Well, it's not what I undertsood. I understood that banks can lend like (don't know exactly how much) 5 times more than what they own. This would be why lending money creates cash. I don't know exactly how it works and what it is good for, but banks can also lend or place money in the central bank, I see it as a balance because money doesn't always enter and leaves in the same proportions.

The vast majority of dollars are created through lending/borrowing.  It's also possible, however, for central banks to create new money without associated debt--"quantitative easing."  Effectively, printing money (though the printing is actually electronic ledger entries).  The only practical limit to how much money can be created this way is the inflation this can cause.  The EU and US have had difficulty getting inflation up to steady levels.   Until very recently in the US, there simply hasn't been enough money printing.

El Cid

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Re: Debt in a decreasing economy
« Reply #16 on: December 14, 2018, 08:35:38 PM »
Every dollar owed is a dollar owned by someone.

Well, it's not what I undertsood. I understood that banks can lend like (don't know exactly how much) 5 times more than what they own. This would be why lending money creates cash. I don't know exactly how it works and what it is good for, but banks can also lend or place money in the central bank, I see it as a balance because money doesn't always enter and leaves in the same proportions.

Banks do lend more than their net worth. A bank's balance sheet looks something like this:

The bank has 1 dollar of capital, then depositors deposit 9 dollars in the bank, so now the bank lends 10 dollars. Although the bank's capital is 1 dollar but it lends 10 dollars. But out of those 10 dollars 9 must be paid back to depositors should they demand it.

(I did not want to go into quantitative easing because that is the government/central bank. Governments/ technicallycentral banks can and do print money. )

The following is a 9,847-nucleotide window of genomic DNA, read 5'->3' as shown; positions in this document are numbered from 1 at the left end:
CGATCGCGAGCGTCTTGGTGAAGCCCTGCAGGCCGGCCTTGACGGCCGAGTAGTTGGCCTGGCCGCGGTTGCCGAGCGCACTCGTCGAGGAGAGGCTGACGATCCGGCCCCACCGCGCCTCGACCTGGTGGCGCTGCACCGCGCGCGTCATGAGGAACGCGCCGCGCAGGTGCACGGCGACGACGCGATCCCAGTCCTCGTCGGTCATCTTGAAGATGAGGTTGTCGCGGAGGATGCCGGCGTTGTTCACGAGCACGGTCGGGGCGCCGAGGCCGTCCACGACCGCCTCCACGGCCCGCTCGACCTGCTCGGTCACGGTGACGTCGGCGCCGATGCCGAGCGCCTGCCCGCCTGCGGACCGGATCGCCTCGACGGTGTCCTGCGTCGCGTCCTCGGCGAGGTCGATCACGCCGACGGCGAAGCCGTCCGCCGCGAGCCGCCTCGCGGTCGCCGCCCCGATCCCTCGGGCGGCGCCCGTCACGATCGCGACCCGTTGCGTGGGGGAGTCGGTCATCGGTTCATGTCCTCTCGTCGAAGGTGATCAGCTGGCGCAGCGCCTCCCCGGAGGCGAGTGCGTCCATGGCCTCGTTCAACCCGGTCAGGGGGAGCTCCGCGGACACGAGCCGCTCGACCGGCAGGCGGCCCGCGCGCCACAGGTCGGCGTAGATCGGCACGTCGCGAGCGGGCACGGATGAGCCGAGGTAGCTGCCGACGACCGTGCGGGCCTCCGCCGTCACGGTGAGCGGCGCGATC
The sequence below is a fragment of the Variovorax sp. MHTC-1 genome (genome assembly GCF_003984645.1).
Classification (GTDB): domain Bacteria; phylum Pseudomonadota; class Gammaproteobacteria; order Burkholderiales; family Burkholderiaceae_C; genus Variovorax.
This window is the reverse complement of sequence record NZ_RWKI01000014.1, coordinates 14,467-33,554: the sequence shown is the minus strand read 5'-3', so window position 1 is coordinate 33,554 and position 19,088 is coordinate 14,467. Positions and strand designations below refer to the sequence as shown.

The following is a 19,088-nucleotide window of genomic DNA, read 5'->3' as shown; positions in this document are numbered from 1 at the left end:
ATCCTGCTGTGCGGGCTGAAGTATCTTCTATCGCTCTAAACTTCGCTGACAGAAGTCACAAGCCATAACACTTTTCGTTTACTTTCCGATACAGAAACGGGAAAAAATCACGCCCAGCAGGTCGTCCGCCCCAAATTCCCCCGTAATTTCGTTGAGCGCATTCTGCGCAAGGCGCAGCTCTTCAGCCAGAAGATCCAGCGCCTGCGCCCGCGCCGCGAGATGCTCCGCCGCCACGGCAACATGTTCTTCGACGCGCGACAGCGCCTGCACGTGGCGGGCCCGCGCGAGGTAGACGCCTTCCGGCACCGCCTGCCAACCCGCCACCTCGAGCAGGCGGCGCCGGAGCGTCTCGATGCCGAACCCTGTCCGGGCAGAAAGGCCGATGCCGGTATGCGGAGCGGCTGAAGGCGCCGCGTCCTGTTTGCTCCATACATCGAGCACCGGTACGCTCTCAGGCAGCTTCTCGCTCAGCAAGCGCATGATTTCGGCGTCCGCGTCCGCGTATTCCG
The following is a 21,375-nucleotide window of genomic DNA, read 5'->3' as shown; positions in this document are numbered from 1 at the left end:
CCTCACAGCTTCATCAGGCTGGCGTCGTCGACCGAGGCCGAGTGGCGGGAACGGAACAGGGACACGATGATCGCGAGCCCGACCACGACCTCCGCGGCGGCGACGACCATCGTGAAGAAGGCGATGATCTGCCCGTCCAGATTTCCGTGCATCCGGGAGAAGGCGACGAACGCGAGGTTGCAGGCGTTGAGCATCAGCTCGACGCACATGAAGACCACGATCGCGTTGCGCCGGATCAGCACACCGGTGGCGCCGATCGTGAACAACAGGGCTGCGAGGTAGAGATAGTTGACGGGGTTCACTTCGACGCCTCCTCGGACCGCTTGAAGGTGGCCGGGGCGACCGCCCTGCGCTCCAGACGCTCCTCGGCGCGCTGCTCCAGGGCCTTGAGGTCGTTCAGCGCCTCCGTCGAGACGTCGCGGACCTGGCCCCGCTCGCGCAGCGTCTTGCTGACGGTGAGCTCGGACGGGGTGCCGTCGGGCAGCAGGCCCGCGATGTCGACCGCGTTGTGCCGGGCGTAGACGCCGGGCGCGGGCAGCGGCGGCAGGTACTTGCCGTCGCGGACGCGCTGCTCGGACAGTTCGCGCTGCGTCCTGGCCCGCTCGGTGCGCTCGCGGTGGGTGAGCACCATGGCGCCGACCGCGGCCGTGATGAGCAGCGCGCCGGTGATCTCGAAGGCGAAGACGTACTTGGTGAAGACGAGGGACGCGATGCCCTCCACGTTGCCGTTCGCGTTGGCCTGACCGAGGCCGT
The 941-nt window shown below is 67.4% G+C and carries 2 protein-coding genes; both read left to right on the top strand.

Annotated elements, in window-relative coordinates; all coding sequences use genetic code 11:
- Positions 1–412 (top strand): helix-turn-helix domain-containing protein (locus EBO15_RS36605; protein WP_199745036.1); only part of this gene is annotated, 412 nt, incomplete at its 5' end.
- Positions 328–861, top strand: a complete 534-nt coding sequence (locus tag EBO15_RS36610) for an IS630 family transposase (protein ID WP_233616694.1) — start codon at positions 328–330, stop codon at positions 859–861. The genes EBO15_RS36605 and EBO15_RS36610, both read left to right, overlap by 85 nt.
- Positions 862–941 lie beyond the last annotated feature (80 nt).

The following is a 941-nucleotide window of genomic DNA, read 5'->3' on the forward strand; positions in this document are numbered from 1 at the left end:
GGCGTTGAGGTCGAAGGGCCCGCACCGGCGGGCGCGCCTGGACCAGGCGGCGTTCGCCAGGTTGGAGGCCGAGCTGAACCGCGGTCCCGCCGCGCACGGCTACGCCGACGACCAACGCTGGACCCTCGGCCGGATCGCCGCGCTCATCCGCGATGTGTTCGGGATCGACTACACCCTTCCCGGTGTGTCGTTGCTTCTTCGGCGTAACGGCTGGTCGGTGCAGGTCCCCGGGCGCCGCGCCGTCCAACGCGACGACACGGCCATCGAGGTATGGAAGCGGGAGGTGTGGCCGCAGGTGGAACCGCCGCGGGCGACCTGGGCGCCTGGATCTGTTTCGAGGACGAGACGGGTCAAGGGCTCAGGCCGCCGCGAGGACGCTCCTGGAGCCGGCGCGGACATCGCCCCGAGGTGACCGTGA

TerryM

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Re: Debt in a decreasing economy
« Reply #17 on: December 14, 2018, 10:41:13 PM »
When we bought our first house, my wife and I knew that we wanted childrens, so we decided that the house shouldn't cost more than what we can pay back with just one salary. This is an easier choice when you both have an university diploma, but most people were looking at us just like we were crazy. This gave us the possibility to pay it back in like half the normal time and it ended up to be a great investment.
Congratulations!
Living (well) within your means is becoming a lost art. It requires a degree of self discipline to ignore the Jones's and to chart a path that's sustainable even when the winds aren't at your back.


I was always heavily involved in real-estate (house poor), but spread it through a number of rental homes while living in fixer uppers that would be rented out in ~5 years.


Paying down the principal at twice the billed rate is painless for the first decade, and by then inflation has eased the bite allowing 15 year payoffs that save a fortune in interest payments.


If you're in a region with growth potential it's simple and painless to accumulate rental property if you don't mind doing the necessary repairs, and don't need to live in a mansion.


People may assume you're "crazy" now, but the course you're on will pay dividends for as long as you live.
Terry

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Re: Debt in a decreasing economy
« Reply #18 on: December 14, 2018, 11:08:28 PM »
El Cid,

What you describe is commonly known as the "money multiplier" or "fractional reserve banking" model. (Both versions of the "loanable funds" model: https://www.bankofengland.co.uk/working-paper/2018/banks-are-not-intermediaries-of-loanable-funds-facts-theory-and-evidence). I don't have my notes with sources on me right now, but from what I've read, it is actually not how lending works. (There were actual empirical studies done showing that it could not work that way).

Lending is not tied to deposits. The bank can issue as many new loans as they want, without consideration for the amount of money they have in reserve. They then have some time period (I think 3 weeks) to bring the reserve up to match the minimum requirement for the amount of liabilities. They report to the central bank, and the bank issues them enough to make up for any short fall in reserves. The central bank has pretty much no choice, since failing to do this would result in economic chaos.

The lending is never based on looking at the amount of money in reserves. It happens through double entry bookkeeping. When the loan is paid back the money is destroyed. Private commercial banks thus have the most power over money supply.
« Last Edit: December 15, 2018, 01:16:10 AM by wdmn »

johnm33